## Thursday 20 December 2012

### Using the R ggplot2 library compare two variables

I was recently discussing with a colleague about how to use the R ggplot2 library to make plots to compare two variables (both of which refer to the same set of individuals), if one of the variables has error-bars, and the other variable does not. For example, the first variable could be height for a set of individuals, and the second variable be weight for those same individuals, and we may only have error bars for the weights.

For example, say you have a file 'data.txt' that contains height and weight values for three individuals (g1, g2, g3):
Individual variable value
g1 HEIGHT 22.5
g1 WEIGHT 25.0
g2 HEIGHT 50.5
g2 WEIGHT 55.5
g3 HEIGHT 1.5
g3 WEIGHT 15

We may also have error bars for the weights, that is, we may have estimated the standard errors for the weights to be 1, 8 and 15 for individuals g1, g2, and g3 respectively.

One way to do make a plot of this data is to plot bar charts for height and weight side-by-side using ggplot2, showing error bars for weight:
> library("ggplot2")
> ggplot(data=MyData, aes(x=Individual, y=value, fill=variable)) + geom_bar(stat="identity", position=position_dodge())
(Note: I learnt how to do this from a nice ggplot2 tutorial.)

`We can add error bars to show the standard errors by typing:`
`> weight <- MyData\$value[MyData\$variable=="WEIGHT"]`
`> se <- c(1, 8, 15)`
`> upper <- (weight + se)`
`> lower <- (weight - se)`
> upper2 <- numeric(2*length(upper))
> lower2 <- numeric(2*length(lower))
> for (i in 1:length(upper2))
{
if (i %% 2 == 0) { upper2[i] <- upper[i/2] }
else                     { upper2[i] <- "NA"        }
}
> for (i in 1:length(lower2))
{
if (i %% 2 == 0) { lower2[i] <- lower[i/2] }
else                     { lower2[i] <- "NA"         }

}
> ggplot(data=MyData, aes(x=Individual, y=value, fill=variable)) + geom_bar(stat="identity", position=position_dodge()) + geom_errorbar(aes(ymax=as.numeric(upper2),ymin=as.numeric(lower2)), position=position_dodge(0.9),width=0.25)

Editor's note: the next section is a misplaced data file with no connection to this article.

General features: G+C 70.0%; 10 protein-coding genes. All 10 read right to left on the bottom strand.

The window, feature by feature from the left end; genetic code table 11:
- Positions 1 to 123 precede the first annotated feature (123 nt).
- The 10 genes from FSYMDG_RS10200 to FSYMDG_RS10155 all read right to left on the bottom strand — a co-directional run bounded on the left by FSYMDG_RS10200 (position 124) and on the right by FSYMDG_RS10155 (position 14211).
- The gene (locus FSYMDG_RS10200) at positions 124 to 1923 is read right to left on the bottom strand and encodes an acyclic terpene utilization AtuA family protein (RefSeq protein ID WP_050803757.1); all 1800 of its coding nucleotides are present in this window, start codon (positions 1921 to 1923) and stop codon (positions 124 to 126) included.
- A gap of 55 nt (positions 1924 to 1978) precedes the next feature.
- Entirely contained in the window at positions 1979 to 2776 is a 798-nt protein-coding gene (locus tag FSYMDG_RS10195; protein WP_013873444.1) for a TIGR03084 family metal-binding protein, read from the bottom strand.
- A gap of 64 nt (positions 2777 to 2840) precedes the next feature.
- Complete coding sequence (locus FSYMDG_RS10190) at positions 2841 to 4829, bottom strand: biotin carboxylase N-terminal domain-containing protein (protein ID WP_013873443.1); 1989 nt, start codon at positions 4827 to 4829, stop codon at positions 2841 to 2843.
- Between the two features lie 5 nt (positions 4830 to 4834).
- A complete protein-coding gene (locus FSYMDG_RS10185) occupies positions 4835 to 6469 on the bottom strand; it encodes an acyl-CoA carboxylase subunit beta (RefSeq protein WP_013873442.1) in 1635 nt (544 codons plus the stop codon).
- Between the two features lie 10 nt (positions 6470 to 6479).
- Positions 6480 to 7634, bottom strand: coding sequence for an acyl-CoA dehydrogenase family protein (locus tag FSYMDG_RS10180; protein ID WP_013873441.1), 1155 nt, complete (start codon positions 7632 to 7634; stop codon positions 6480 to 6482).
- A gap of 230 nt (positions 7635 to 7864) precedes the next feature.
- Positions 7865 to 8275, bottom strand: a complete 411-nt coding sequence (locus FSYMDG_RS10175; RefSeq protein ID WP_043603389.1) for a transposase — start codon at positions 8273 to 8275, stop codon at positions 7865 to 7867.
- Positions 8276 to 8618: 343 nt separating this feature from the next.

(I learnt how to do this from this nice webpage.)

Another way to do this is to make a back-to-back bar chart using ggplot2:
> library("ggplot2")
> ggplot(MyData,
aes(Individual)) + geom_bar(subset = .(variable == "WEIGHT"), aes(y = value, fill = variable),
stat = "identity") + geom_bar(subset = .(variable == "HEIGHT"), aes(y = -value, fill = variable),
stat = "identity") + xlab("") + scale_y_continuous("HEIGHT - WEIGHT")
> se <- c(1, 8, 15)
> weight <- MyData\$value[MyData\$variable=="WEIGHT"]
> upper <- (weight + se)
> lower <- (weight - se)
> upper2 <- rep(upper, each=2)
> lower2 <- rep(lower, each=2)
> limits <- aes(ymax=upper2,ymin=lower2)
> last_plot() + geom_errorbar(limits, position="identity", width=0.25)
(Note: I did this using R version 2.11.1 and gglplot2 0.8.8.)

A third type of plot that you might want to make is a scatterplot, with error-bars for weight:
> se <- c(1, 8, 15)
> weight <- MyData\$value[MyData\$variable=="WEIGHT"]
> height <- MyData\$value[MyData\$variable=="HEIGHT"]
> upper <- (weight + se)
> lower <- (weight - se)
> ggplot(MyData, aes(x=height, y=weight)) + geom_errorbar(aes(ymax=upper,ymin=lower), width=0.25, position="identity") + geom_line(position="identity") + geom_point(position="identity")
(Again, I got some nice tips from this webpage.)

Thanks to my colleague Anna Protasio for introducing me to ggplot2!